Backups for the truly paranoid
I've been meaning to sort out a proper backup solution for a long, long time.
I've never lost data on my main machine, but I've been lucky. It does happen, I recently had a file server with disks in RAID5 fail. I'm most concerned about hardware failure. I'm fairly conservative when it comes to deleting files, so I don't tend to do it by accident. I'm sure it will happen one day, but I think I'm much more likely to suffer data loss via catastrophic hardware failure than by accidental deletion.
My general strategy is to have several backups, in different locations, for different purposes. To spread the data out. My current setup has a local clone, a local incremental backup, and an offsite incremental backup.
The idea of having a local clone is to get back up and running as soon as possible in the event of hardware failure or loss. I can boot from the clone and carry on working or use it to restore to a new computer.
I used my clone to restore recently due to a non-catastrophic problem with a new computer, so I'm fairly certain that it will work when it's needed. I will boot from it periodically to test.
For a local incremental backup I'm using Time Machine to an external hard drive. This allows me to retrieve files from different time periods. Time Machine backs up on an hourly basis.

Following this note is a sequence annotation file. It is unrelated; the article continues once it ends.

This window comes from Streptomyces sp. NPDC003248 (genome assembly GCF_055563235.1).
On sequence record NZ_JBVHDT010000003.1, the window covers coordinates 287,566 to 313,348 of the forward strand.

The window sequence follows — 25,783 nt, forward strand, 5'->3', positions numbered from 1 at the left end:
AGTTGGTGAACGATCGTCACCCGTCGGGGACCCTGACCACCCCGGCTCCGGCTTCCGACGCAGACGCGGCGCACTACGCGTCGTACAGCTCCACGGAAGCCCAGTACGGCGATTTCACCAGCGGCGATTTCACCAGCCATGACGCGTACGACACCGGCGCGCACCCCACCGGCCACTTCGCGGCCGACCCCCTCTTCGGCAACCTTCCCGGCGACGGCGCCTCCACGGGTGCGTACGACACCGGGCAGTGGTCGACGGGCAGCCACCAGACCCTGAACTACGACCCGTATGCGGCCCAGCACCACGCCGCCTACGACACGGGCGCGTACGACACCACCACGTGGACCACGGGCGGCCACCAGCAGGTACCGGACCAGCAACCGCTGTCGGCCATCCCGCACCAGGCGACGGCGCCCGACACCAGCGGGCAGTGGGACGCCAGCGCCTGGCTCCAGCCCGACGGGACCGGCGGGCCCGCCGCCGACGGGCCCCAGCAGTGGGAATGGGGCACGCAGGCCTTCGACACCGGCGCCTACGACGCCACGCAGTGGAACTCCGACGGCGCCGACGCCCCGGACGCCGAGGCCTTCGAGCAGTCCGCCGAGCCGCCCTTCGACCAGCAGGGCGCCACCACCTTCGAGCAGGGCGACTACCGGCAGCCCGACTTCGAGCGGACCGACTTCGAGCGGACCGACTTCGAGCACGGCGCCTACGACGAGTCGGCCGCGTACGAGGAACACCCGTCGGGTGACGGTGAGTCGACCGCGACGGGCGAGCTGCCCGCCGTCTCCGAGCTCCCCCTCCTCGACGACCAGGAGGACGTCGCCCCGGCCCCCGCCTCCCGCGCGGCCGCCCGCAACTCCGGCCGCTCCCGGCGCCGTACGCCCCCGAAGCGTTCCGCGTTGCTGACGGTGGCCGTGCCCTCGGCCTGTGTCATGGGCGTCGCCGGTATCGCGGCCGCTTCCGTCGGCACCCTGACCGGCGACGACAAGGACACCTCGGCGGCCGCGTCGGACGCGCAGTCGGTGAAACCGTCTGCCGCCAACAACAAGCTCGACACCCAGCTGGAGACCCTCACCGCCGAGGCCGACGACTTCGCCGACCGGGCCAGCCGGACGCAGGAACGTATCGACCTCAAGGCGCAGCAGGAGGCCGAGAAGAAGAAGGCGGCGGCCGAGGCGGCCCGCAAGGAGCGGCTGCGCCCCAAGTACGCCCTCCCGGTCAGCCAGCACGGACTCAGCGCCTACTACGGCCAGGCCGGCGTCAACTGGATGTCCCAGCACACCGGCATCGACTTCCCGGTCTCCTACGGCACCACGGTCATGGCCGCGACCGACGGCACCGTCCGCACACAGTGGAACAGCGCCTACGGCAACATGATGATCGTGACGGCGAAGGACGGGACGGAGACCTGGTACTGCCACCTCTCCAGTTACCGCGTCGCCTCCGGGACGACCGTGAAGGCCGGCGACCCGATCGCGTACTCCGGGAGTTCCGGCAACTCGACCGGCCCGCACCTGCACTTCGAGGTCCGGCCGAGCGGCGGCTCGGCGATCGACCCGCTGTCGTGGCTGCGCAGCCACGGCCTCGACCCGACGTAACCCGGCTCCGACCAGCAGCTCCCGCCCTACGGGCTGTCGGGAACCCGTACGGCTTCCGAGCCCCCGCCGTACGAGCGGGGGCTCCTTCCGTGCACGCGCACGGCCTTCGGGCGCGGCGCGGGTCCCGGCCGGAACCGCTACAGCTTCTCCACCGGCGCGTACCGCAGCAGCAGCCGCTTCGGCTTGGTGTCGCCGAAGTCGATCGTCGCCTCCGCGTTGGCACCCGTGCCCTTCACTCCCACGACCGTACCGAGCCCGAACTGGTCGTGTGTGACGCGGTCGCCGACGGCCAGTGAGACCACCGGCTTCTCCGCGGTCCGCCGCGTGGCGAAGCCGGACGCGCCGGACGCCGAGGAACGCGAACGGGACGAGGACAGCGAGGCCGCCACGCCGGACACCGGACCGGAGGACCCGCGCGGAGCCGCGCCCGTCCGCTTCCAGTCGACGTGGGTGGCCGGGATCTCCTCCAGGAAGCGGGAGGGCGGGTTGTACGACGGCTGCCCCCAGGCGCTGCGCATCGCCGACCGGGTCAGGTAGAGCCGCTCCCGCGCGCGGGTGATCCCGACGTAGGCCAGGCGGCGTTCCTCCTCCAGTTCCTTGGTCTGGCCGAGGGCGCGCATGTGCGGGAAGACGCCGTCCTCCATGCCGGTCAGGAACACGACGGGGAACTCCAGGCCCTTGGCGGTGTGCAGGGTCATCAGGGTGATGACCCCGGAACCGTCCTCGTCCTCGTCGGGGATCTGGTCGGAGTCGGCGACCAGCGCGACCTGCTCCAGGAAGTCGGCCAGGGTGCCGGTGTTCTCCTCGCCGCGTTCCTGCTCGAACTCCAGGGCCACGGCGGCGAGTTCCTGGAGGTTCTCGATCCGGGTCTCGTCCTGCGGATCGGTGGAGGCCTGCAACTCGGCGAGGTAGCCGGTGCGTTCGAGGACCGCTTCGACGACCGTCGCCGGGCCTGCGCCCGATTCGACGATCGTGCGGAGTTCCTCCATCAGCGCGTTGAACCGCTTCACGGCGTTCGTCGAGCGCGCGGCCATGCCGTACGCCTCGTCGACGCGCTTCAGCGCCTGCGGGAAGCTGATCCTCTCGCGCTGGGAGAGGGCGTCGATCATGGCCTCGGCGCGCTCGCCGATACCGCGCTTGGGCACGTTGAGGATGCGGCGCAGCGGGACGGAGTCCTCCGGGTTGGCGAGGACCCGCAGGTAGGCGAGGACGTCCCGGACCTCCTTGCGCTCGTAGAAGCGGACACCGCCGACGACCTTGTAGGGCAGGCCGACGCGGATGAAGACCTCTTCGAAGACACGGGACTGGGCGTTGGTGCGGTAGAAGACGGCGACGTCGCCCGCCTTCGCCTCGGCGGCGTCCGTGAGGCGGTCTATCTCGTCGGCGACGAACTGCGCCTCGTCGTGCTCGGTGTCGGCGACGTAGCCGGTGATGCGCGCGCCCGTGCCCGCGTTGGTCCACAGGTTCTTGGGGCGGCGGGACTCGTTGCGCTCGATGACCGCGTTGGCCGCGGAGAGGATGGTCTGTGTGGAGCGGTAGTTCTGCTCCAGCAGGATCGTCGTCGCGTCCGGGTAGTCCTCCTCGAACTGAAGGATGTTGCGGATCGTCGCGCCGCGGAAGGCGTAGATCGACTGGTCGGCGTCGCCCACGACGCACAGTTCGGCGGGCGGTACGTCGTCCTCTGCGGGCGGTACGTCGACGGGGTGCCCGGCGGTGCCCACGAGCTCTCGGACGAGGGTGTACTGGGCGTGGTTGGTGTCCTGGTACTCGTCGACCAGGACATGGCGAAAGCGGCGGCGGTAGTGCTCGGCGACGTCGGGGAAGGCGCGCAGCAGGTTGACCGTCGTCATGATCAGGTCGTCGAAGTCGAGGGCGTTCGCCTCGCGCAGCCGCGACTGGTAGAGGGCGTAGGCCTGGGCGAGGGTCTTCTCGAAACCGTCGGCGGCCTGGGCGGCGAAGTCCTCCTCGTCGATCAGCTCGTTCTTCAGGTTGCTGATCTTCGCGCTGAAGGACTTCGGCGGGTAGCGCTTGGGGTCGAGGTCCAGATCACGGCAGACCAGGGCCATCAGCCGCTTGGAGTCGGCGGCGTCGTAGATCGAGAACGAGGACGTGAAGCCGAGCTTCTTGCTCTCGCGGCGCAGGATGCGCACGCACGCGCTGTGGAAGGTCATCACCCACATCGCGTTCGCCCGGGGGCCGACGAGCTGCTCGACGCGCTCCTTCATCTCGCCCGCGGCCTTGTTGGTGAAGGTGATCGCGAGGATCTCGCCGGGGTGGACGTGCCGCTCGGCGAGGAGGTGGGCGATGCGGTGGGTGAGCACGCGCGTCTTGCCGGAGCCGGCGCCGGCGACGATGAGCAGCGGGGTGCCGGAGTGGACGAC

It's free and stays out of the way most of the time.
For the offsite backup, I'm only uploading user data, not system files. This is not a full system backup. I don't intend to ever use this backup except for in truly disasterous sitations i.e. my computer and local backup disks are either destroyed or lost.
I'm using Arq to do the backing up. Arq has a good reputation and can backup to Google Drive, Dropbox, Amazon S3 or Glacier and Microsoft OneDrive. It can also backup to Google Nearline which is a new competitor to Amazon's offerings. I decided to give Nearline a try.
The initial backup of approximately 200GB took around 5 days. Unfortunately, I experienced some errors before it completed. It did complete in the end, and seems fine, but any sort of error message does not inspire confidence.
This backup should only cost a few dollars per month. It does seem to be backing up more data than I expected though, so I will need to monitor this to stop it getting too large and increasing the cost.
This setup is still a work in progress. There are some parts that I'm happy with and others which make me feel uneasy. I can see my offsite backup changing in the future due to the flakiness I've experienced with Arq and Google. However, I do feel that there is a good level of data redundancy and the backups are spread out enough. I should now hopefully be able to sleep better at night.